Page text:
The COVID-19 (or coronavirus) outbreak is still an ongoing infection that the CDC is working to get under control. In an effort to contain the spread, many areas around the world are under mandatory lockdown, which has disrupted daily life in almost every possible way. Among those disruptions is the mandate for many to work from home which has caused expected delays all over. Following many delay confirmations over the past several weeks, Xbox is the latest brand to come forward to talk about COVID's impact. 

With 2020 set up to be a very important year for Microsoft with the impressive Xbox Series X and more acquisitions than ever before to work on exclusives, the sudden upheaval has absolutely impacted this year's expectations and development. While the launch of the console doesn't seem to be impacted since Microsoft confirmed that they have increased focus on that launch, that doesn't mean that the games themselves weren't hit.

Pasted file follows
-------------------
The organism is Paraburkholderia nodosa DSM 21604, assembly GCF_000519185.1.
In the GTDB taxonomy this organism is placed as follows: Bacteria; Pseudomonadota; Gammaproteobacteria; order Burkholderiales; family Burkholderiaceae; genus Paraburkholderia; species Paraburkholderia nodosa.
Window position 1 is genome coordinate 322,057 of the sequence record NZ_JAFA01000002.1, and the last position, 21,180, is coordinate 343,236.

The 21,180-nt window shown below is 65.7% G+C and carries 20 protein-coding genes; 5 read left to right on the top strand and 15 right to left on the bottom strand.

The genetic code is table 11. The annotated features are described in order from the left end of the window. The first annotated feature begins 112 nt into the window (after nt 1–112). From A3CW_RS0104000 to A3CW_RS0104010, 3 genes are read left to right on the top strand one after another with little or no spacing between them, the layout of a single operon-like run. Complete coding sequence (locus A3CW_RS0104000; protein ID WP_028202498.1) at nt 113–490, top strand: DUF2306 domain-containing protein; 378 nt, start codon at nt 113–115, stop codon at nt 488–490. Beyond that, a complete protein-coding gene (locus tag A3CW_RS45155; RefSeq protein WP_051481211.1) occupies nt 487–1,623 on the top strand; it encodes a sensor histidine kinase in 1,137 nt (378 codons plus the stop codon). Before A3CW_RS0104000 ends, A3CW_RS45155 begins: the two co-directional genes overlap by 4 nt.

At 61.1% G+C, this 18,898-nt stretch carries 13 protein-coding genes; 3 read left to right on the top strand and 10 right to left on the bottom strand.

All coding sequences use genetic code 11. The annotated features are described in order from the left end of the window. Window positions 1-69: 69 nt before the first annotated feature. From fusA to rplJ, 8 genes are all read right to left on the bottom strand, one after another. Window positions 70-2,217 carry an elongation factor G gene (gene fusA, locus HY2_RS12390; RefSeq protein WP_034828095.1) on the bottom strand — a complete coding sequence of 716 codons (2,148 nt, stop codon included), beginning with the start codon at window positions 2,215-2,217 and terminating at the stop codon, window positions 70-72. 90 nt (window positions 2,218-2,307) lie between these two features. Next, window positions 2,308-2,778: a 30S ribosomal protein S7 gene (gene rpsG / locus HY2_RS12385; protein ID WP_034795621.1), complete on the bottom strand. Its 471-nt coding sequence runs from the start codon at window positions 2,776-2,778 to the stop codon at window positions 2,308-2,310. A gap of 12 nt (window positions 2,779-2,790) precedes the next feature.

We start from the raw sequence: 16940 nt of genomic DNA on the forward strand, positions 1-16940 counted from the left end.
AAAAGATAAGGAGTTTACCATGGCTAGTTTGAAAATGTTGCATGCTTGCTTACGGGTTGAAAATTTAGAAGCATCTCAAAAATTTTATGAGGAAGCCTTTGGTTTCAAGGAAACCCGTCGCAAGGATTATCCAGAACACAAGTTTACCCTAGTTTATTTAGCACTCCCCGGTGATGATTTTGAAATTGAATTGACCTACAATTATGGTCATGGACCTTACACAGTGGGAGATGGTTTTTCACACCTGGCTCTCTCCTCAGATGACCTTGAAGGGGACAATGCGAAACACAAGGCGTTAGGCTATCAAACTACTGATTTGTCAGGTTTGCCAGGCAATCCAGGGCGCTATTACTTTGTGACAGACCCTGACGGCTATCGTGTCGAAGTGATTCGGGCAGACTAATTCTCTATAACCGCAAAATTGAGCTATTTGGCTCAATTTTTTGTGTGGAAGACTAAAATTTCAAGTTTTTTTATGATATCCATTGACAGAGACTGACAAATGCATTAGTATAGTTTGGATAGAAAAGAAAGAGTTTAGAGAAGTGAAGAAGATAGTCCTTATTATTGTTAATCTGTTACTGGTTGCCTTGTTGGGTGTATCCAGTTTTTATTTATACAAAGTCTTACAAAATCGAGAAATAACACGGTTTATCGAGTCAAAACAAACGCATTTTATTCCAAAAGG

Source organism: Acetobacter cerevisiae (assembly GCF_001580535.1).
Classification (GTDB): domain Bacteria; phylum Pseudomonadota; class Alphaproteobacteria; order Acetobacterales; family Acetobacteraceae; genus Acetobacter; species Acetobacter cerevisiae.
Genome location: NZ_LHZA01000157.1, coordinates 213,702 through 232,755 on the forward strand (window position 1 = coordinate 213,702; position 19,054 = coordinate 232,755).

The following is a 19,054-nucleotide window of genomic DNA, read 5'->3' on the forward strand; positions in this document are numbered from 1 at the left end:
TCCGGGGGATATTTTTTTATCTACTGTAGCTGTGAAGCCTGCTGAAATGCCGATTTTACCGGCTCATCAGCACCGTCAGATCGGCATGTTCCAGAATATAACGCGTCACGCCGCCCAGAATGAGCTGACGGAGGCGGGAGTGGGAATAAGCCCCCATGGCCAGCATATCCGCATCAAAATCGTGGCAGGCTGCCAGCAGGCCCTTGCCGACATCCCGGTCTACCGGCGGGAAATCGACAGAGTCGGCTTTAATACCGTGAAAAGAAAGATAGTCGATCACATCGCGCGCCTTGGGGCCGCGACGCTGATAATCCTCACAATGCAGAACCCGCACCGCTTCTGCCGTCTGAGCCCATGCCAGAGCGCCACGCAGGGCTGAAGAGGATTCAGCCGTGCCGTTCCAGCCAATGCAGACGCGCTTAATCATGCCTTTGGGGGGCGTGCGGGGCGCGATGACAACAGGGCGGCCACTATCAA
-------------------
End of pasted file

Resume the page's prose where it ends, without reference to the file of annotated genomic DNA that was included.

In a recent statement provided by Xbox's Matt Booty (courtesy of GameSpot): 

"We know that gaming connects people during times of social distancing, and we are committed to delivering the highest quality Xbox Game Studios games for our global community of players. At the same time, the health and safety of our XGS development teams is our top priority. Each studio is facing unique challenges and constraints depending on its particular location, and many of our external development partners around the world are similarly affected. We are supporting our studio leaders to make the right decisions for their teams and their individual games during this challenging time.”

Given that the most prominent exclusives such as Halo: Infinite never had an actual release date, simply a release window, any impacts on them could be minute in terms of public knowledge. That being said, more and more confirmed cases and deaths are coming to light, especially in the US where a lot of this development is impacted, though recoveries are also skyrocketing as well. Hopefully society as a whole continues to head CDC's messaging, despite what current leadership is saying, in an effort to move past this pandemic sooner rather than later.